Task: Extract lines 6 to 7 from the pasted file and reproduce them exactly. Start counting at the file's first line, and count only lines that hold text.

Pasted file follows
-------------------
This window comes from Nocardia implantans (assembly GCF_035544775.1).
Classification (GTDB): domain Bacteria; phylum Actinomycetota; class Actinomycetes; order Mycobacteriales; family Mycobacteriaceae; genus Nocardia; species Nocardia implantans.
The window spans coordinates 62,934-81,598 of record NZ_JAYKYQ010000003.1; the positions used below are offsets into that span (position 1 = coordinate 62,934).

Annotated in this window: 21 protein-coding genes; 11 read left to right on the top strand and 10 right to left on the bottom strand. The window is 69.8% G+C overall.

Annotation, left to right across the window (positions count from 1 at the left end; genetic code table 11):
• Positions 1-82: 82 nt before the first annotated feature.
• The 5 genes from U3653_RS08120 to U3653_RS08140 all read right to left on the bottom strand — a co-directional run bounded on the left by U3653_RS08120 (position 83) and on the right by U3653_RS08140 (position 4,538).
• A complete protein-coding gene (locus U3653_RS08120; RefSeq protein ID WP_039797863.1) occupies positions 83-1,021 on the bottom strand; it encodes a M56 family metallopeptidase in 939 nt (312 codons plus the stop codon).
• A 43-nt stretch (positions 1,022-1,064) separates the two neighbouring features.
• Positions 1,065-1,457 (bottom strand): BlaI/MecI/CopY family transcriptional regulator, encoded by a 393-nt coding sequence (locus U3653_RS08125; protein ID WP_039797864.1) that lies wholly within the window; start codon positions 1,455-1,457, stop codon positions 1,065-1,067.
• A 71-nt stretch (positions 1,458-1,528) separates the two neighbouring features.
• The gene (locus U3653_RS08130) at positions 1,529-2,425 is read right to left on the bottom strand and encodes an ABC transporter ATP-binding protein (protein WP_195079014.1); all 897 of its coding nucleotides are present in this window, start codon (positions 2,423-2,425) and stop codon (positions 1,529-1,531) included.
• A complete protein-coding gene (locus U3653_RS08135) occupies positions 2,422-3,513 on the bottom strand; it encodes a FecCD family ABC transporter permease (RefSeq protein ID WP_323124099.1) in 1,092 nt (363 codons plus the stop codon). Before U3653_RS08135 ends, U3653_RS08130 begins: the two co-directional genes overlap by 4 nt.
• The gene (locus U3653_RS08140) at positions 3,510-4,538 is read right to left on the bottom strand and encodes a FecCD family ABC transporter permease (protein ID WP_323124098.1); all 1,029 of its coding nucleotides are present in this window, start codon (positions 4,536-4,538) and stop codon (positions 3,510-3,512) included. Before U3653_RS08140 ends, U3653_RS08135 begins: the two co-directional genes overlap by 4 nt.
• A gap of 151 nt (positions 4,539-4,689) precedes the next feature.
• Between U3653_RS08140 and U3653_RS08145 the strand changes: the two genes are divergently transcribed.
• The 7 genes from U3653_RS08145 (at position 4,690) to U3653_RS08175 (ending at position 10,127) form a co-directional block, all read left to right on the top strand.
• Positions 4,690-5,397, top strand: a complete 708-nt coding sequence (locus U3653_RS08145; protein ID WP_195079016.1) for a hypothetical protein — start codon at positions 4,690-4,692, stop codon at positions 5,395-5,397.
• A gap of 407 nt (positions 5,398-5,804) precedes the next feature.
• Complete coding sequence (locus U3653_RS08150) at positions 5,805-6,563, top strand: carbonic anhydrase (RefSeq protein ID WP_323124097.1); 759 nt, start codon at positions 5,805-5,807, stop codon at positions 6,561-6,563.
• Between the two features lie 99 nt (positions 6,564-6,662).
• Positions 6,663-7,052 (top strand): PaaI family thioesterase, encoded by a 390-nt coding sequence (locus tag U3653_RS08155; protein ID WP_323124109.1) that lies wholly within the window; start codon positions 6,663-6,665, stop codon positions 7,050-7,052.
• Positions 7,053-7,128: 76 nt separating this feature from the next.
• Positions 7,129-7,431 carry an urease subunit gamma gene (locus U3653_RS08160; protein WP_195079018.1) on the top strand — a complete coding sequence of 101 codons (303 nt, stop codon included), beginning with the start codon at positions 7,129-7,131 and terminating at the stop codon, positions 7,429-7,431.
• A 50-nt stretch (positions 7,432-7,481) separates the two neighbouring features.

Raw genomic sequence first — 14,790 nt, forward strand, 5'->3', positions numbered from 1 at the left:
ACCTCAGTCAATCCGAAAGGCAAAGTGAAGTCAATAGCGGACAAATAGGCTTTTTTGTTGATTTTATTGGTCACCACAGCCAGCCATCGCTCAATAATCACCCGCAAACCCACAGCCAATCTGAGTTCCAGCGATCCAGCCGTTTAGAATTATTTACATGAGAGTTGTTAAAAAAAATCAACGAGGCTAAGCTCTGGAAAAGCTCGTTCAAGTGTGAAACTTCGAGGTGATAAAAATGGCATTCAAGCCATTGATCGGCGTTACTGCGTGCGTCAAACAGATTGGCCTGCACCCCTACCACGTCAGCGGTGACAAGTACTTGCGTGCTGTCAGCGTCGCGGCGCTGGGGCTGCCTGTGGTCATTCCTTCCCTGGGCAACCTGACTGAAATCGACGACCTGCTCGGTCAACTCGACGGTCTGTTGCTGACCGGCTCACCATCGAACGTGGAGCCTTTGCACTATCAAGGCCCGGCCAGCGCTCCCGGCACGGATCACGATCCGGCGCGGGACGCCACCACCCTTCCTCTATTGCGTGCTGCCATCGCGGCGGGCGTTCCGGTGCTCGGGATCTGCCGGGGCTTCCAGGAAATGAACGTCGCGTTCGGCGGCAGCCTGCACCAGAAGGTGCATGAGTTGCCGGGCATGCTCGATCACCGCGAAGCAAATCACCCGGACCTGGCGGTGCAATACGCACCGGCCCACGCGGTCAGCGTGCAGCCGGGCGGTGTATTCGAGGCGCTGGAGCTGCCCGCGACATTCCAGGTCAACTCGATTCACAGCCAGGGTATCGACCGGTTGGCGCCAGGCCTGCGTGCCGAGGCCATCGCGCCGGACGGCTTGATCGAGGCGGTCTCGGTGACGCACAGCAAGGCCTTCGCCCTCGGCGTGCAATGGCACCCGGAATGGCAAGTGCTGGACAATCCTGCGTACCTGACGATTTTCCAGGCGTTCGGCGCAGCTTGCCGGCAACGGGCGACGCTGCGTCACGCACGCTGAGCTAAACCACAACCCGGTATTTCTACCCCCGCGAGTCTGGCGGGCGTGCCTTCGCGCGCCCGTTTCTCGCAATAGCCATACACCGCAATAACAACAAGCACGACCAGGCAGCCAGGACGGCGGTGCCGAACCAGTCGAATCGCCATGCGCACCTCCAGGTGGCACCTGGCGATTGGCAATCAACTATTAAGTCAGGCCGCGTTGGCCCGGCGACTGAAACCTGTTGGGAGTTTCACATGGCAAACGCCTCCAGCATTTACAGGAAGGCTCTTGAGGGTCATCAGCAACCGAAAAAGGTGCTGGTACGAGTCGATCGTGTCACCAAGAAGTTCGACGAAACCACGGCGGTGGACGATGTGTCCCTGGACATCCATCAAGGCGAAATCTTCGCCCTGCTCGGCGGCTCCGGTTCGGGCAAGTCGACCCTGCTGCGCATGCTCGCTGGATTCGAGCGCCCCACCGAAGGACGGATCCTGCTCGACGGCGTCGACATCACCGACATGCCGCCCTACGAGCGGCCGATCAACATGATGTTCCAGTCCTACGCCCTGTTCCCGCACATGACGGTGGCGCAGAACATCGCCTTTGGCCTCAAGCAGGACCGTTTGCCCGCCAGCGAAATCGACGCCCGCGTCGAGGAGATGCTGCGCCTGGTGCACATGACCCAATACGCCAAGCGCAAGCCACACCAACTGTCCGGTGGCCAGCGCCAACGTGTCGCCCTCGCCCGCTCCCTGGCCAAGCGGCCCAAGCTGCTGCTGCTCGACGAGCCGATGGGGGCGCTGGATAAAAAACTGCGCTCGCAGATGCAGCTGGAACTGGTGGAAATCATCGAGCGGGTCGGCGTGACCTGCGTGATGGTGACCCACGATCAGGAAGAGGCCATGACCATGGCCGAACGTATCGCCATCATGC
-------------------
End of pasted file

• Positions 1-82: 82 nt before the first annotated feature.
• The 5 genes from U3653_RS08120 to U3653_RS08140 all read right to left on the bottom strand — a co-directional run bounded on the left by U3653_RS08120 (position 83) and on the right by U3653_RS08140 (position 4,538).